Catawba College Communication Arts Lecturer Cyndi Allison Wittum was the designated dishwasher when she was growing up because she always burned the food.
"I put Pop Tarts in the toaster," said Wittum. "I ducked around the corner to watch cartoons. The corner of one of the breakfast pastries caught in the edge of the toaster, and my Pop Tarts were scorched black."
After Wittum completed her undergraduate degree at N.C. State University, she worked for a year to earn money to go to graduate school. She was hired to serve as a group home manager for mentally handicapped women in Mocksville, NC.
"I loved that job," remembered Wittum. "I didn't have a clue about how to run a household, but the ladies at the home didn't care. We had a gas card and a van, and I took my ladies everywhere. We went to the library, to fairs, festivals, plays, and to the mountains."
Wittum learned to cook at the group home.
"The board asked a lot of questions during the interview, but no one thought to ask if I could cook," said Wittum. "I guess they thought any Southern girl would know her way around a kitchen."
Wittum was expected to cook three meals a day as part of her duties at the group home. She checked out cookbooks at the library, called her mom on the phone, and experimented with the supplies in the kitchen.
"We had some awful meals for a while," said Wittum. "But the ladies didn't complain. When a pie didn't 'set,' I'd chop it up and call it cobbler, and everyone would tell me it was good."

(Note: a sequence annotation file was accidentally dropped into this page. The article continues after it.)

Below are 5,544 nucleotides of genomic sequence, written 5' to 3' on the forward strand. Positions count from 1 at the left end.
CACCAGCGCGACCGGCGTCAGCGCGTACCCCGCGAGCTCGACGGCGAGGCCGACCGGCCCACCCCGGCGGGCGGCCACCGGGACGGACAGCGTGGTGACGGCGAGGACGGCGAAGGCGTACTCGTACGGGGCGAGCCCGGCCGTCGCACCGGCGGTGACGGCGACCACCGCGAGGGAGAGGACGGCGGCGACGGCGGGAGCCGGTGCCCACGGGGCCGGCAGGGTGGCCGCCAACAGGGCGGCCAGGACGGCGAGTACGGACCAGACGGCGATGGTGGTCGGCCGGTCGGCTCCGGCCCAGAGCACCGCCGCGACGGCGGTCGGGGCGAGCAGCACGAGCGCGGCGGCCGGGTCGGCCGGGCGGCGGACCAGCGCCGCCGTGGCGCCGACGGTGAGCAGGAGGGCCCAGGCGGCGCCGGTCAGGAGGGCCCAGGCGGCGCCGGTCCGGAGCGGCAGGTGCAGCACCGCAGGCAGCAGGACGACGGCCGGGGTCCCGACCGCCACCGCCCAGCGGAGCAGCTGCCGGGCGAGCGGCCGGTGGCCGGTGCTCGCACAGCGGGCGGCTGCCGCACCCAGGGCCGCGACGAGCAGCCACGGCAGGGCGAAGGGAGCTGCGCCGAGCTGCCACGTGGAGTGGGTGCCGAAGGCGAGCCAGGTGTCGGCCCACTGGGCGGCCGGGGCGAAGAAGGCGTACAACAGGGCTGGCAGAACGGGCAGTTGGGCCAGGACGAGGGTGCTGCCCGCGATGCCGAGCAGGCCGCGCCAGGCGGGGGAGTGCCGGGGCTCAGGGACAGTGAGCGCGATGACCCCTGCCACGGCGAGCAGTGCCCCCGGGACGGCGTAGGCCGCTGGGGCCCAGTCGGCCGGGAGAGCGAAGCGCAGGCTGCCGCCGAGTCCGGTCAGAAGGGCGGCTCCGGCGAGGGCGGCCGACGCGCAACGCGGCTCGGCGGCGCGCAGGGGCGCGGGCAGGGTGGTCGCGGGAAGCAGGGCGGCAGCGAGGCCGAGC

By the time Wittum went on to graduate school at Southern Methodist University, she was a pretty good cook, and she continued to hone her skills.
"I discovered that other students would buy the food if someone could make a home-cooked meal," said Wittum. "Fellow students would call me and ask if I'd grill steak or bake a roast with potatoes and carrots."
Wittum completed her graduate degree, married and had two sons. As a military spouse, she lived in various cities across the United States, and in Greece and Japan. She learned new cooking techniques and played around with new dishes.
"The first time my older son saw a canned biscuit, he didn't know it was a biscuit," said Wittum. "I told him it was a biscuit, but he said that it didn't taste like a biscuit. I think my boys are spoiled when it comes to food. We do eat out occasionally, but I usually cook at home."
Wittum never thought about writing in the cooking and food arena. She began freelance writing professionally 15 years ago, but she considered cooking a hobby. She wrote on many topics ranging from gardening and parenting to software development and high tech communication applications, but she didn't write on kitchen topics.
Garden and Hearth.com put out a request for writers, and Wittum looked over the topics. She noticed that the site owners wanted coverage of barbeque. North Carolina is BBQ country, so Wittum decided to apply for the position.
Wittum began covering outdoor cooking and then added a second space at Garden and Hearth with Southern recipes. She was promoted to a senior editor position to work with other online writers at the site and then was recruited to cover cooking at Suite 101 and at Consumer Help Web.
"I became a food writer when I wasn't looking," said Wittum. "It wasn't something I thought about. I shared a few ideas and recipes on grilling, and then I started getting e-mails asking how to thicken beans."
Wittum continues to write on modern communication, technology and software, but she carves out some time to share recipes, kitchen tips and to keep online readers abreast of the latest food news.
"It's relaxing to chat about new recipes and ideas for entertaining," said Wittum. "If I'd been born to an earlier generation, I'd probably be talking to my neighbors over the fence. In the new information age, I talk to many neighbors from many countries and share what I've learned about cooking. I also hear from home food enthusiasts. I'm just an e-mail away, and I'll click and find that someone wants to give me a favorite family recipe or would like my advice on buying a charcoal smoker."
Recipes by Cyndi Allison Wittum
Cyndi Allison Wittum's Cooking Websites